Strength in Numbers
Ultimately, there are many deep-set factors contributing to a lack of women in competitive gaming, and these factors are self-perpetuating. It’s similar to if someone wants to buy a certain rare product, and only one store within a hundred mile radius offers it. But if everyone who works in the store makes you feel uncomfortable or even unsafe, most people would simply just do without. For gaming, where practice makes perfect, if there’s no safe space to play, there’s significantly less opportunity to practice and reach the same level of finesse as notable male players. Those who do rise to the top still have to deal with sexism and danger at every turn.
The rise of online shopping may make the aforementioned allegory go by a bit smoother, and the same applies to women in gaming. When asked about the possibility of hosting all-women in-person tournaments, McLaren was hesitant. “There are a lot of women around the world, but I’m not sure if there’ll be women TOs doing women-only things. I’m not sure if that’s gonna work. I feel like maybe online is just better.” With online features growing ever more prominent in eSports, such as streaming, an online space that is well-moderated is inherently more welcoming than an in-person space where women are still not appearing in large numbers.
“I wish everyone can stream the game,” McLaren says. She feels this tournament has encouraged more women to stream in general, a great way to establish even more role models for women thinking of getting into VGC. “There were a few new women streamers that just started because they participated in the tournament. So now we’re having some good pickup on the women streamers and I really like that. And plus I’ll be one later this year.”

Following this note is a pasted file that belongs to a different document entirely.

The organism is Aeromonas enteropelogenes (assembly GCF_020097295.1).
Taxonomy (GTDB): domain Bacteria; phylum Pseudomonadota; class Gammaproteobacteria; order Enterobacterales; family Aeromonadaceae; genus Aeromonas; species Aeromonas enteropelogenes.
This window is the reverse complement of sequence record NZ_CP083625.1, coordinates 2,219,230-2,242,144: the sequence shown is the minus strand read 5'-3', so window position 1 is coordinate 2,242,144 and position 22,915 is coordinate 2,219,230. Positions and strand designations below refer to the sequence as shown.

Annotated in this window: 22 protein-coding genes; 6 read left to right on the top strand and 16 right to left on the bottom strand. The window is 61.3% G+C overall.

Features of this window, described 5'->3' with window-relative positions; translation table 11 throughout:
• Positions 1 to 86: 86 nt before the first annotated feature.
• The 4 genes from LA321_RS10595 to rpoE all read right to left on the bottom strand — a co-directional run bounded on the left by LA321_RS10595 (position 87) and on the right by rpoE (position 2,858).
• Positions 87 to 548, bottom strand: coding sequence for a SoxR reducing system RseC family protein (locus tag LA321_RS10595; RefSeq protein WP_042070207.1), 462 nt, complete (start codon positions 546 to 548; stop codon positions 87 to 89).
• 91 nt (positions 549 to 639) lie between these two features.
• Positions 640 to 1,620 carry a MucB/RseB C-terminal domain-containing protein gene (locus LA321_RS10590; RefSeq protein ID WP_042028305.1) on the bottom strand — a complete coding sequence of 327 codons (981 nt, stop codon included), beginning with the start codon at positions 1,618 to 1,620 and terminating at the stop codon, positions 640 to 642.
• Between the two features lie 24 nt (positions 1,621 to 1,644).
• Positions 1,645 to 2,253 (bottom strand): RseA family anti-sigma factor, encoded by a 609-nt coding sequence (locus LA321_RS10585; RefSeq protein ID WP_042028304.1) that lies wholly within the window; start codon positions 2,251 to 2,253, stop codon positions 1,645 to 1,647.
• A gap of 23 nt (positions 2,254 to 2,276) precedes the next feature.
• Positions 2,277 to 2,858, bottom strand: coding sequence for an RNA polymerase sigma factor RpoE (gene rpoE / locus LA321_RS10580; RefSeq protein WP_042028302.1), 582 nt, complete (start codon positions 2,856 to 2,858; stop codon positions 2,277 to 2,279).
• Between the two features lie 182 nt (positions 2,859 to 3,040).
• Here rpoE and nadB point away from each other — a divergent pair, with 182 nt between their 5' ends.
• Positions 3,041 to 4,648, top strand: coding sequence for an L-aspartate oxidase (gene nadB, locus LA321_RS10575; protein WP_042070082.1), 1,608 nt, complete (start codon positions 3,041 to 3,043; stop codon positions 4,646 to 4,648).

The increase in female streamers contributes to further role models for women to look up to when thinking about getting into gaming, and the solidarity can further encourage women just beginning to break into the community. McLaren gleefully describes her increase in Twitter followers following the tournament, all participants with no ulterior motives who will likely look forward to her first forays into streaming.
How It’s Going
“There tends to not be specifically black-and-white events that prevent women from playing, but rather the overall tone and actions of people subconsciously,” says Smith, neatly summarizing the complexity behind why there’s a massive lack of women in eSports. “I feel the Women’s Tournament was an amazing step for us, because not only did a ton of women become introduced to VGC that wouldn’t have before, but it allows us to go deeper into the problem.”
Smith explains the Women’s Tournament helped her see some of the notable barriers keeping women away from competitive gaming. All facets of the competition were made with welcoming women in mind, from providing a safe space to teambuild to giving women the opportunity to stream. And its impact really shows: tournament winner Fiona has gone on to speak with various VGC-centric publications and has been growing her online presence. As for Lauren, she used her experience to prepare for official online tournaments such as the Players Cup. Women who began streaming with the Women’s Tournament continue on Twitch to this day, and some have begun YouTube channels.
When Smith says, “I feel that this tournament was a first, very solid step for women in gaming. With how extremely successful it was, I think it has created a potential basis for the community in the future,” I look at the increased number of women in VGC communities and can’t help but agree. Since then, a second Women’s Tournament has been announced for February 2021, and I anticipate similar great results, not just with the player turnout, but with its long-term impact. There’s still a lot of work to be done before women can truly be safe in co-ed gaming spaces, for the number of women in eSports to come even close to the near-50% seen in casual gaming statistics, but we’re on the right path.